Has anyone ever had any success teaching dogs to over left and right by whistle commands? I'd like to be able to send my dog left or right by whistle when were hunting in case she is in tall stuff I cant see her in. She sits by whistle and comes to me by whistle so I think its possible. I just need to find whistles that are capable of multiple pitches. Anyone been here before?
Whistle tones and your ability to produce the same sound out of your whistle each and every time really depends on you. Plus terrain and weather factors that will change the tone of your whistle (which will confuse the dog). Practically makes what you wish to achieve very hard. Plus, late season hunts will make your whistles freeze.....unless it's the pealess type but even then the tone is different.
Here we go:
As a side note: I don't typically teach this way, but I have had request for this training occasionally and this is how I handled and trained for it.
For those clients that wanted out of sight casting ability you need to start by using verbal commands instead of whistle. Use the whistle to stop and to call in, but use verbal commands such as "LEFT" "RIGHT" instead of the usual command of "OVER". Teaching this way also allows you to cast your dog without having to use your arms. But of course you start by teaching the cast with your arm signal, but gradually as the dog becomes more confident stop using your arm and just say which direction you want the dog to go.
Ok. Now once your dog is successful at this level now you can start teaching them to count, which is very time consuming, but it can be done. Most folks are happy with verbal "LEFT" "RIGHT" and "BACK" and don't bother with the multiple whistle signals. Whistle commands are single blast to stop, 2 toots left 3 toots right then a quick trailing whistle for come in. Now at this stage you are saying "LEFT" to cast your dog left. Now start blowing "toot--toot" followed by a verbal "LEFT" command as an example. Do the same for the right except it will be 3 toots. Lots of practice makes perfect. Lots of consistency. As the dog becomes confident start removing the verbal command and just use the whistle to cast. Hence ... they are learning to count. YOUR WHISTLE TONES NEED TO BE VERY CLEAR AND DISTINCT. Not all jumbled together. Well spaced. Practice while driving your car or something.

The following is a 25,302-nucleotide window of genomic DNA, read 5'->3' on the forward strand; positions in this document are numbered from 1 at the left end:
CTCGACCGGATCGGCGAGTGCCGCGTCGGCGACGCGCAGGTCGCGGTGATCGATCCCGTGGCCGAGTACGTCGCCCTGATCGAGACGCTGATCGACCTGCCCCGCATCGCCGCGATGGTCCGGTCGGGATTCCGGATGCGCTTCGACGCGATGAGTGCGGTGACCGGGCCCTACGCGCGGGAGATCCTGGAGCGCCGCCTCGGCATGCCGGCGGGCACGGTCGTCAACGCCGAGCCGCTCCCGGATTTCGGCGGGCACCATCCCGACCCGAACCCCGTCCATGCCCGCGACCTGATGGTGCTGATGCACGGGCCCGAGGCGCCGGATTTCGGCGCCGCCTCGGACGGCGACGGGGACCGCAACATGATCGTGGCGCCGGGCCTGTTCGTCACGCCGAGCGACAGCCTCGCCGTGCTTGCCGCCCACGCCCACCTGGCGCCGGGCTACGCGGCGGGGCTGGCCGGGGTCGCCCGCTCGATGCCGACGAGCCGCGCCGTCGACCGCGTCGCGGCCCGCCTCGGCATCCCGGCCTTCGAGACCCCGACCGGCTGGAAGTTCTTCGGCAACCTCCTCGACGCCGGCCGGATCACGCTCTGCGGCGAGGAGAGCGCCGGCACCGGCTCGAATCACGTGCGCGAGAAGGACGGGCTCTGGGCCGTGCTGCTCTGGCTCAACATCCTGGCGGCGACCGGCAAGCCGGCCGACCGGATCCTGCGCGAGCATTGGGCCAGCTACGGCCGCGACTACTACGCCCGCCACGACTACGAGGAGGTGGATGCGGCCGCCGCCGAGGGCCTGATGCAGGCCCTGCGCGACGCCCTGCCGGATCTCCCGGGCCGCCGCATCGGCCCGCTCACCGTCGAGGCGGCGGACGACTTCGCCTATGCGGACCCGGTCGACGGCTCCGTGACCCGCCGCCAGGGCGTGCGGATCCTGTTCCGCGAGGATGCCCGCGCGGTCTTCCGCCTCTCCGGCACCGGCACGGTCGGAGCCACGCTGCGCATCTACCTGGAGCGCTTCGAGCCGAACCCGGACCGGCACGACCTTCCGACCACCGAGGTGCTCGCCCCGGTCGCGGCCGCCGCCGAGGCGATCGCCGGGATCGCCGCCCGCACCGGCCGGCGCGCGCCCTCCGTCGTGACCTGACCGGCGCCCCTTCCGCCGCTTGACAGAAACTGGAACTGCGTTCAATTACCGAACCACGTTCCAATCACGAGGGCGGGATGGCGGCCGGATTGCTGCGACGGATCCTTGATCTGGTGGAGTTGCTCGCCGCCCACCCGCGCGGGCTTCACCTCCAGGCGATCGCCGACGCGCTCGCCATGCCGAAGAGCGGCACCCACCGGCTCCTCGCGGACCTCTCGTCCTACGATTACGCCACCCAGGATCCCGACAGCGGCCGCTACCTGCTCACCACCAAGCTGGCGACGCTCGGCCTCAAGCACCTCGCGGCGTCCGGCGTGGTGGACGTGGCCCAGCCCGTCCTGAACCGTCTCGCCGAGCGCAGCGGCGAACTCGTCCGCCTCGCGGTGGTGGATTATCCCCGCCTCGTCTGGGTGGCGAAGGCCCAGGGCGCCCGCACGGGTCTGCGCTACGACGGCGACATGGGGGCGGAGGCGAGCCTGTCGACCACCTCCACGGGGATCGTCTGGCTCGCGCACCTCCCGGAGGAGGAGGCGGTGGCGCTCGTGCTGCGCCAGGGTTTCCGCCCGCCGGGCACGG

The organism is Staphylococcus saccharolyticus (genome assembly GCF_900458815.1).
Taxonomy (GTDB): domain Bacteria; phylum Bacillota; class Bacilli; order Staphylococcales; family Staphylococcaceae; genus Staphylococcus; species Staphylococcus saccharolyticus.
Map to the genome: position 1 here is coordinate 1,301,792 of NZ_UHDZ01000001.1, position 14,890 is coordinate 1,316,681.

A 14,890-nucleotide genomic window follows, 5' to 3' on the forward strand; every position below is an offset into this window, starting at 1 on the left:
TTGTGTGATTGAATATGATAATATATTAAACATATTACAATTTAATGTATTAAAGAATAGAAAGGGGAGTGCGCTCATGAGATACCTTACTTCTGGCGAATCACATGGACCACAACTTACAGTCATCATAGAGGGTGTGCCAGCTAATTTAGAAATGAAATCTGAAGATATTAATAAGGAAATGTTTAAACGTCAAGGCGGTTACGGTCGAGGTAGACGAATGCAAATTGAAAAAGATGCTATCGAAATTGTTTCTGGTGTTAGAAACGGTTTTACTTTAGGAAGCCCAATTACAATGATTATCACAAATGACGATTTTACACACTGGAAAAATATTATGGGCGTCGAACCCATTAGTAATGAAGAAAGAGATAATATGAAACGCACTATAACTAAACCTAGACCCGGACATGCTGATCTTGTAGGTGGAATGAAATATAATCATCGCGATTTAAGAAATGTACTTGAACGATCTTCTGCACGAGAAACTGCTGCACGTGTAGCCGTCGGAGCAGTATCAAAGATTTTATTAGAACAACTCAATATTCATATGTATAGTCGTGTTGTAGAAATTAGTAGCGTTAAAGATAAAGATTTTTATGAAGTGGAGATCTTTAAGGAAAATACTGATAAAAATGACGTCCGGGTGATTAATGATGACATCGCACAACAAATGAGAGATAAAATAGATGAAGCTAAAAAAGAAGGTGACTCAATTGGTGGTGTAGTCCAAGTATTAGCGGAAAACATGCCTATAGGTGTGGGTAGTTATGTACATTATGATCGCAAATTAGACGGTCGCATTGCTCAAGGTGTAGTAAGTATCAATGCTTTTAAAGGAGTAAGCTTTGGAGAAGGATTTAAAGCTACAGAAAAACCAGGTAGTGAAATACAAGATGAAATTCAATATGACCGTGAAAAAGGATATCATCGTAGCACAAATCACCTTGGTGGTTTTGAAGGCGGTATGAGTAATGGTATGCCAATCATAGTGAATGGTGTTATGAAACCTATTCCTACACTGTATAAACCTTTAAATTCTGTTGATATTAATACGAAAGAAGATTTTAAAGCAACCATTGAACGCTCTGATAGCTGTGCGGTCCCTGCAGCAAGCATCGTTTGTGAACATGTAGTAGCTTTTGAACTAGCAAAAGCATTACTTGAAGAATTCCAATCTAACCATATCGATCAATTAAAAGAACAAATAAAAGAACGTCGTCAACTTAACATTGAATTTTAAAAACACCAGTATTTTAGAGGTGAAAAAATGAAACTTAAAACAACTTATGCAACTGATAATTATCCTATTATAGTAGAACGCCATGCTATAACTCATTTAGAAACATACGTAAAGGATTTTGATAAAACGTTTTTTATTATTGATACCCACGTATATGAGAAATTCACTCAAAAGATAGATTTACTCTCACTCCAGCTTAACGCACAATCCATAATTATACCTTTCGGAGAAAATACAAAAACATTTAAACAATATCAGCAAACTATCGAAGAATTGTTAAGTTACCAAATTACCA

You need to have a dog that will sit on the whistle and turn and face you squarely. If not your dog will cast in the wrong direction. Plus, when your dog is in cover you have no way of seeing if your dog actually stopped (other than no signs of movement) nor know if your dog is sitting squarely facing you. So hopefully in consistent training you and your dog will have worked all these issues out before you try them in the field. So knowing how your hunting partner operates and thinks is as important as being the coach for an athlete.